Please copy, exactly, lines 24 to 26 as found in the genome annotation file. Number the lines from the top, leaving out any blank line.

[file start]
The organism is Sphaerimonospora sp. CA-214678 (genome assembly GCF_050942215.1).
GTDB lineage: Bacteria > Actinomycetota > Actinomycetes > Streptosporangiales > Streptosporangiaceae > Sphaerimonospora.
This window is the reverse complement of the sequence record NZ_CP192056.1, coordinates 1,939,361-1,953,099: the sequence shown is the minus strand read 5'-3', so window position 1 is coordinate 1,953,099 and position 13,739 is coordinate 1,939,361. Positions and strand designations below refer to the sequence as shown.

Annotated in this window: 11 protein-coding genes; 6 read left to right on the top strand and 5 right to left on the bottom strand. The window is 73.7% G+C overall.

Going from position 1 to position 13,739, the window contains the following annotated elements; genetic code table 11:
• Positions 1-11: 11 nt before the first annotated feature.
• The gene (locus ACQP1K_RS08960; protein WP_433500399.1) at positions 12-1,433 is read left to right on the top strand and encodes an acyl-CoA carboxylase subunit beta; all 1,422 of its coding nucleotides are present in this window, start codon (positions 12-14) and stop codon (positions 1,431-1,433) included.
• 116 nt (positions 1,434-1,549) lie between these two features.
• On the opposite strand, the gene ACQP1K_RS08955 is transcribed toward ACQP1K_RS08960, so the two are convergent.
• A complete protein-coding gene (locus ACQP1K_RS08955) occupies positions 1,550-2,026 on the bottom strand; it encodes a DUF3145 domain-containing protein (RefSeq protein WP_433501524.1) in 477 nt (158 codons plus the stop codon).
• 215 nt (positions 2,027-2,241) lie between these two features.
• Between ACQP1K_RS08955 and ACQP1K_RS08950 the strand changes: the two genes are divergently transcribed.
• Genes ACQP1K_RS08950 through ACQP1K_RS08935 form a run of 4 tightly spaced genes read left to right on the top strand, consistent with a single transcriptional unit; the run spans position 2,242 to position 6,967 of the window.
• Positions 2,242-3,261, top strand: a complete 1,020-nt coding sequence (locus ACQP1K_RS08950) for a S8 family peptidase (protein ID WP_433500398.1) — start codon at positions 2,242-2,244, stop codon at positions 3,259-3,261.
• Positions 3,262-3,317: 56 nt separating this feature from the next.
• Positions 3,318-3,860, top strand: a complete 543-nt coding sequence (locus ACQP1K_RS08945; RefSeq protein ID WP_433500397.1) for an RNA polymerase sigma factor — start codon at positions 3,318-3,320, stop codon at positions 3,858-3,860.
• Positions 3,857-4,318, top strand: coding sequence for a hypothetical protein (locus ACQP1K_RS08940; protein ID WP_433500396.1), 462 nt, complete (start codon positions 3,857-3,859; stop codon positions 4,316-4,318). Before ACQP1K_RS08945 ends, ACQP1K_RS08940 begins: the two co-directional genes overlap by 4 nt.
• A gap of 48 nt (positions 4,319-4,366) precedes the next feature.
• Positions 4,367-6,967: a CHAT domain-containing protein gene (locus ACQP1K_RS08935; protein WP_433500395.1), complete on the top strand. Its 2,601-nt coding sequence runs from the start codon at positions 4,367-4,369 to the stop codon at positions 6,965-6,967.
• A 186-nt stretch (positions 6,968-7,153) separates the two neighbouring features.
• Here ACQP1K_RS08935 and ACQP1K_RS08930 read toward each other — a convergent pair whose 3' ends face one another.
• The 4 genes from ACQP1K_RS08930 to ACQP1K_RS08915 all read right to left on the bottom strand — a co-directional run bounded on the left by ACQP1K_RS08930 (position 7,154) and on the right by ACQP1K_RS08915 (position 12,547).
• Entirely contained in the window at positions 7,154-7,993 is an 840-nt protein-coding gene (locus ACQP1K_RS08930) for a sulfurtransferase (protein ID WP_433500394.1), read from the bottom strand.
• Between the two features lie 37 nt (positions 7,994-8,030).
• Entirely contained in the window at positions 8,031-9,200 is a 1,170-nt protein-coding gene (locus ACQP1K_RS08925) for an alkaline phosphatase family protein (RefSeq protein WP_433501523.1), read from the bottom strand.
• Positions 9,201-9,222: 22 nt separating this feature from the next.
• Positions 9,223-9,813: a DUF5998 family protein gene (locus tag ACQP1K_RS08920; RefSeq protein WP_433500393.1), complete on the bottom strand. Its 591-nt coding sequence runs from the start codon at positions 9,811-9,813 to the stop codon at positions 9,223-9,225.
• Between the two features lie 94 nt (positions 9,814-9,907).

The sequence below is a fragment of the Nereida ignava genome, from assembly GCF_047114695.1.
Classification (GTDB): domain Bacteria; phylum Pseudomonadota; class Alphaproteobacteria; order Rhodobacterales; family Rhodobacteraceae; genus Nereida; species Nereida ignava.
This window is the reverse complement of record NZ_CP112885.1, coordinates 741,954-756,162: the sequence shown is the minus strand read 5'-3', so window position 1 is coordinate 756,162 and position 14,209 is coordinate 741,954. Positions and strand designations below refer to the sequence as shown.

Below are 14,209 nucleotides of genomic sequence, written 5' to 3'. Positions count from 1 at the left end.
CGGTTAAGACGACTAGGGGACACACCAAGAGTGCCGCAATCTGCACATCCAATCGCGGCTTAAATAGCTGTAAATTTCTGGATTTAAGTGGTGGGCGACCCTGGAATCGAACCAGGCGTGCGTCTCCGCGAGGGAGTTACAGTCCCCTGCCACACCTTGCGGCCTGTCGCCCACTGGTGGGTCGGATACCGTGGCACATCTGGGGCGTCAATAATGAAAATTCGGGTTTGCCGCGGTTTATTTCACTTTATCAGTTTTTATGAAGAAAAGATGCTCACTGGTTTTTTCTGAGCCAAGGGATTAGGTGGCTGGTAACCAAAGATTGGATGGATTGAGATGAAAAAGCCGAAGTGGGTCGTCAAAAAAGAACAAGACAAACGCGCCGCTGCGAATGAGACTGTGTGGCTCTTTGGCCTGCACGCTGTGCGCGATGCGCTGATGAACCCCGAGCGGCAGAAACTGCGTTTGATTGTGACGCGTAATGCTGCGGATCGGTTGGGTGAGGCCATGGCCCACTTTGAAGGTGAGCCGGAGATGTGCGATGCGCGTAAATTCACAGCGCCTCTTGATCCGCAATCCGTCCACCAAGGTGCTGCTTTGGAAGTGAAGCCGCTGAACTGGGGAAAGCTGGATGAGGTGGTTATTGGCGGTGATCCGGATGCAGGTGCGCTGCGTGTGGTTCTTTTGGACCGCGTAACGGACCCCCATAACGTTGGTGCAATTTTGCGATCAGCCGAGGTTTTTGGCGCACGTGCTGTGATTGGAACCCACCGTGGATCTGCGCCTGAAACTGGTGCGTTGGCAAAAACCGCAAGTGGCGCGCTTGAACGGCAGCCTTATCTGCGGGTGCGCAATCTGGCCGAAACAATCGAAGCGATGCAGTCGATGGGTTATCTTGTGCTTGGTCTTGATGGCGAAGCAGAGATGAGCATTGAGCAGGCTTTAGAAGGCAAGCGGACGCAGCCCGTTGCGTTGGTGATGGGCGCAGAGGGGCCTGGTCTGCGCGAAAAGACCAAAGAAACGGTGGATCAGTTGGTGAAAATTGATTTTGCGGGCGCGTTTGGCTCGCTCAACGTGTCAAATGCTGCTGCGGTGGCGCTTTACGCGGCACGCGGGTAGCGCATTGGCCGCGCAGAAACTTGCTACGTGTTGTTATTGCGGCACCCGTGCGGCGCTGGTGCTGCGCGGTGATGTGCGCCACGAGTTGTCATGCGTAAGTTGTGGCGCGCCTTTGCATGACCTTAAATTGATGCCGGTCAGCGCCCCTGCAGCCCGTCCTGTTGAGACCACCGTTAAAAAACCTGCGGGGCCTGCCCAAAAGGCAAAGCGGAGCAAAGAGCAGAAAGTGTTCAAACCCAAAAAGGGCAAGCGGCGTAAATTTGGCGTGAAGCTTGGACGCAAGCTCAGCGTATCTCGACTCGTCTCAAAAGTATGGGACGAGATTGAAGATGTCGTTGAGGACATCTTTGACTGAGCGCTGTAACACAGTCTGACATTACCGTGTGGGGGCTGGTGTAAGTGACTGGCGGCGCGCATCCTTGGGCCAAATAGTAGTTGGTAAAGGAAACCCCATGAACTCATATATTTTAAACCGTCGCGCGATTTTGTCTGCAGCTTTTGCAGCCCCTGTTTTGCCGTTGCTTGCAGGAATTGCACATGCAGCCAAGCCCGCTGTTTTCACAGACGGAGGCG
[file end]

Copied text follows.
• Between the two features lie 37 nt (positions 7,994-8,030).
• Entirely contained in the window at positions 8,031-9,200 is a 1,170-nt protein-coding gene (locus ACQP1K_RS08925) for an alkaline phosphatase family protein (RefSeq protein WP_433501523.1), read from the bottom strand.
• Positions 9,201-9,222: 22 nt separating this feature from the next.